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Mental Health - Neuroscience - Pediatrics and Child Health - Physiology

Effect of a Dual Task on Postural Control in Dyslexic Children
Published: Monday, April 16, 2012
Author: Agathe Legrand et al.

by Agathe Legrand, Emmanuel Bui-Quoc, Karine Doré-Mazars, Christelle Lemoine, Christophe-Loïc Gérard, Maria Pia Bucci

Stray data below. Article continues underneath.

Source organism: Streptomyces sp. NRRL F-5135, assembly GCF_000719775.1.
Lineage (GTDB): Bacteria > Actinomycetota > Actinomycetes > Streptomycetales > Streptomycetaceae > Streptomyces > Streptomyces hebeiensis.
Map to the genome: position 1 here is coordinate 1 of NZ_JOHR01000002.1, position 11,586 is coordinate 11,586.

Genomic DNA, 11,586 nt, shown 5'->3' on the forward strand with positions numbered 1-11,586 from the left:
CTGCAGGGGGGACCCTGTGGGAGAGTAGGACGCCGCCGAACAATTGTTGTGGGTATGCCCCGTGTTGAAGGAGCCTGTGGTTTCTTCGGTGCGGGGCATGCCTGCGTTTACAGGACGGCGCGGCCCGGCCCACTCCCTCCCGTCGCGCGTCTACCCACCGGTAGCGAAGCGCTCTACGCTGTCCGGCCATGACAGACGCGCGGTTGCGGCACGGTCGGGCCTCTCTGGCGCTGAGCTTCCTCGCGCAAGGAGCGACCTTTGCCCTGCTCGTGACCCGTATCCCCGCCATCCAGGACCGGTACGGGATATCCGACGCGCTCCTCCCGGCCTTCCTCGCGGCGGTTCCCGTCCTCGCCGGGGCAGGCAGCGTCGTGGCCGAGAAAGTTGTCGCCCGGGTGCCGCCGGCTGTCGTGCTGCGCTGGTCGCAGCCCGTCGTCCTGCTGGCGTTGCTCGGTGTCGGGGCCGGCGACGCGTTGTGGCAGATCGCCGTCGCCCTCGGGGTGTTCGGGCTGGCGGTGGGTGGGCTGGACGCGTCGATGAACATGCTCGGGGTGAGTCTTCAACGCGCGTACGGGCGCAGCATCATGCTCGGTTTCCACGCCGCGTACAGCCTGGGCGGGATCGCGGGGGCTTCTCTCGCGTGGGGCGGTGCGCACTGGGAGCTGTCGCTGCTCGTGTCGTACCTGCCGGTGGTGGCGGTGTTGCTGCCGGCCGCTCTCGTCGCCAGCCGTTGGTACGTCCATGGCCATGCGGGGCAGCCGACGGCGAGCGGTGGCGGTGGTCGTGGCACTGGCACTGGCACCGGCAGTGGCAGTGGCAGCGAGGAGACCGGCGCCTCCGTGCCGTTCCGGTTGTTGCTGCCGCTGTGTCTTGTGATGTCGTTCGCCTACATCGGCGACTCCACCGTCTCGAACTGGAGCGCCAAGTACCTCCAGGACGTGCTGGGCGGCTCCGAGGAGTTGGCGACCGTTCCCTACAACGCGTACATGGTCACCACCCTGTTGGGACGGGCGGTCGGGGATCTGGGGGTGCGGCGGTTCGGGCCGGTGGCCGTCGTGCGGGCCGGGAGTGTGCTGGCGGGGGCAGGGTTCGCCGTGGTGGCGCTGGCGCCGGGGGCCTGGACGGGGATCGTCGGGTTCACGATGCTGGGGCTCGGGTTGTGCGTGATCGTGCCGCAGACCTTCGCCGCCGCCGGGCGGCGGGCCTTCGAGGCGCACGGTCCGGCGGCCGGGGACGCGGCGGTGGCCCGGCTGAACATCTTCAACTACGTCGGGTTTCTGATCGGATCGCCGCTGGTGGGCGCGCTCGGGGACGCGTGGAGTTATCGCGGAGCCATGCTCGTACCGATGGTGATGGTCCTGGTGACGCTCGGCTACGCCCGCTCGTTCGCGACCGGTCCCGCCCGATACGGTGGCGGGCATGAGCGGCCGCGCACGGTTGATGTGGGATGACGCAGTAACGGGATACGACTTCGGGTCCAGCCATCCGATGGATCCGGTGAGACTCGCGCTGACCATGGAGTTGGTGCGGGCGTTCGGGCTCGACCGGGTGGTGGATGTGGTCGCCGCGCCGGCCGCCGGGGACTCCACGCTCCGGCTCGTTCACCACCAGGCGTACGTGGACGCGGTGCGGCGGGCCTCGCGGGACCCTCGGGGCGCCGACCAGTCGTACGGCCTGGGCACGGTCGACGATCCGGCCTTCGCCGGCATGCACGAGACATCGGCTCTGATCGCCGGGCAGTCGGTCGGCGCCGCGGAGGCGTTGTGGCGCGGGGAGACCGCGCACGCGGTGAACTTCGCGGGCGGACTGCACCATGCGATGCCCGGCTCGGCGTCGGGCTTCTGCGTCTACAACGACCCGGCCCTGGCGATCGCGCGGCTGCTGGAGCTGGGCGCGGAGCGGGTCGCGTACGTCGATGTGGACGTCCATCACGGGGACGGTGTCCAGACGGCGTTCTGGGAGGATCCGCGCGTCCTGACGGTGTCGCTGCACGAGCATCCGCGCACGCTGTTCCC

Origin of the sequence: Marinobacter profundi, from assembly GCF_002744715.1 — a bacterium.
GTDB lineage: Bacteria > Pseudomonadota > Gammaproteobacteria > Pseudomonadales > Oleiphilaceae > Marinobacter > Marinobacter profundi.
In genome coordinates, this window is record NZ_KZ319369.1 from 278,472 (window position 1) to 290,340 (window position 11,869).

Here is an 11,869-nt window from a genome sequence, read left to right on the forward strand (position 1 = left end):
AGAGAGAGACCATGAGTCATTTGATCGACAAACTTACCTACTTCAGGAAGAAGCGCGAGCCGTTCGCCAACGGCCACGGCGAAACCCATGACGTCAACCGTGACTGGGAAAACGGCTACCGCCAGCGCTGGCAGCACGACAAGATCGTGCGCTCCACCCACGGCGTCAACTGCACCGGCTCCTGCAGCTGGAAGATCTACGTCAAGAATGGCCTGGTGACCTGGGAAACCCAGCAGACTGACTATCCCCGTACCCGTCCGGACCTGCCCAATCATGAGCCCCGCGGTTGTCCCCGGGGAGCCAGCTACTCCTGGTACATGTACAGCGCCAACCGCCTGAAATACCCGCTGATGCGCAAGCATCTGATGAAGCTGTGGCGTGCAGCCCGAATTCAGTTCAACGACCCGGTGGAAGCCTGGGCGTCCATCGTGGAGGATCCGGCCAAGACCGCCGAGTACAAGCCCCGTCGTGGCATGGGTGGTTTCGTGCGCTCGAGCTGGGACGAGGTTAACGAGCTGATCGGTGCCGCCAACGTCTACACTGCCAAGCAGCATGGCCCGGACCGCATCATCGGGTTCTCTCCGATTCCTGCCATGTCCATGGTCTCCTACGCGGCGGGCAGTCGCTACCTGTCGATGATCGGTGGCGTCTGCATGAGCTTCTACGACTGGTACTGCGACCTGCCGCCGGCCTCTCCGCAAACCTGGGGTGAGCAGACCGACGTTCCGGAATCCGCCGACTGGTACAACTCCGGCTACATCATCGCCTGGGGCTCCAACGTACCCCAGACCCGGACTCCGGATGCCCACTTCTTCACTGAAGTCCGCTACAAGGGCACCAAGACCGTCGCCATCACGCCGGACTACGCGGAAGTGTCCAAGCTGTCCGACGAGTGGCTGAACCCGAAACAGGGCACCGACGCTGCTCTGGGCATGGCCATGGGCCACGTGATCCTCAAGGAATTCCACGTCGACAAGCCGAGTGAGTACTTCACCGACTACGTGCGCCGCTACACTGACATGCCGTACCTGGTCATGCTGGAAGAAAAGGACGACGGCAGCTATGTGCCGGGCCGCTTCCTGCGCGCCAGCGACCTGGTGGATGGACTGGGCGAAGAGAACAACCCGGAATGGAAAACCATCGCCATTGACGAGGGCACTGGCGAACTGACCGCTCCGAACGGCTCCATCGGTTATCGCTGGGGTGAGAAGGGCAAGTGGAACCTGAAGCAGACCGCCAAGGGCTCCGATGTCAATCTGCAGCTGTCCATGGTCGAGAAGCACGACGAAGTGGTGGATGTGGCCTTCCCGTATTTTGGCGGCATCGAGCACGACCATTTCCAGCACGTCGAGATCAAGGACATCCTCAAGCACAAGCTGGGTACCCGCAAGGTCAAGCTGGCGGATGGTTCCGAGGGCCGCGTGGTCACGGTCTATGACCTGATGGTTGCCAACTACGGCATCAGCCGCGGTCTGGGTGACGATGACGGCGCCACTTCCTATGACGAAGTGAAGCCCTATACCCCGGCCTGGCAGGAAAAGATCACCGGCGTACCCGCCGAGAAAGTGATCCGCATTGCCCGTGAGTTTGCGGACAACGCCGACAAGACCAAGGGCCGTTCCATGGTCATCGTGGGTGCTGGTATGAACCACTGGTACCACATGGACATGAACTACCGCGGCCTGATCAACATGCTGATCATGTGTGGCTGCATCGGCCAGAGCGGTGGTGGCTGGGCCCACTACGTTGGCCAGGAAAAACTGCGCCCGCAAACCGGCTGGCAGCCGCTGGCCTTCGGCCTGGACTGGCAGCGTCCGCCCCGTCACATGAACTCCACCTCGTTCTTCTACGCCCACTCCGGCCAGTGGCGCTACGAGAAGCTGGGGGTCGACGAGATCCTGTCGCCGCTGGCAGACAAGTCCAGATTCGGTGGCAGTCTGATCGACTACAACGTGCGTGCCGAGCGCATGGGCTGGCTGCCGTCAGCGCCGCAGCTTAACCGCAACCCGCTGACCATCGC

Several studies have examined postural control in dyslexic children; however, their results were inconclusive. This study investigated the effect of a dual task on postural stability in dyslexic children. Eighteen dyslexic children (mean age 10.3±1.2 years) were compared with eighteen non-dyslexic children of similar age. Postural stability was recorded with a platform (TechnoConcept®) while the child, in separate sessions, made reflex horizontal and vertical saccades of 10° of amplitude, and read a text silently. We measured the surface and the mean speed of the center of pressure (CoP). Reading performance was assessed by counting the number of words read during postural measures. Both groups of children were more stable while performing saccades than while reading a text. Furthermore, dyslexic children were significantly more unstable than non-dyslexic children, especially during the reading task. Finally, the number of words read by dyslexic children was significantly lower than that of non-dyslexic children and, in contrast to the non-dyslexic children. In line with the U-shaped non-linear interaction model, we suggest that the attention consumed by the reading task could be responsible for the loss of postural control in both groups of children. The postural instability observed in dyslexic children supports the hypothesis that such children have a lack of integration of multiple sensorimotor inputs.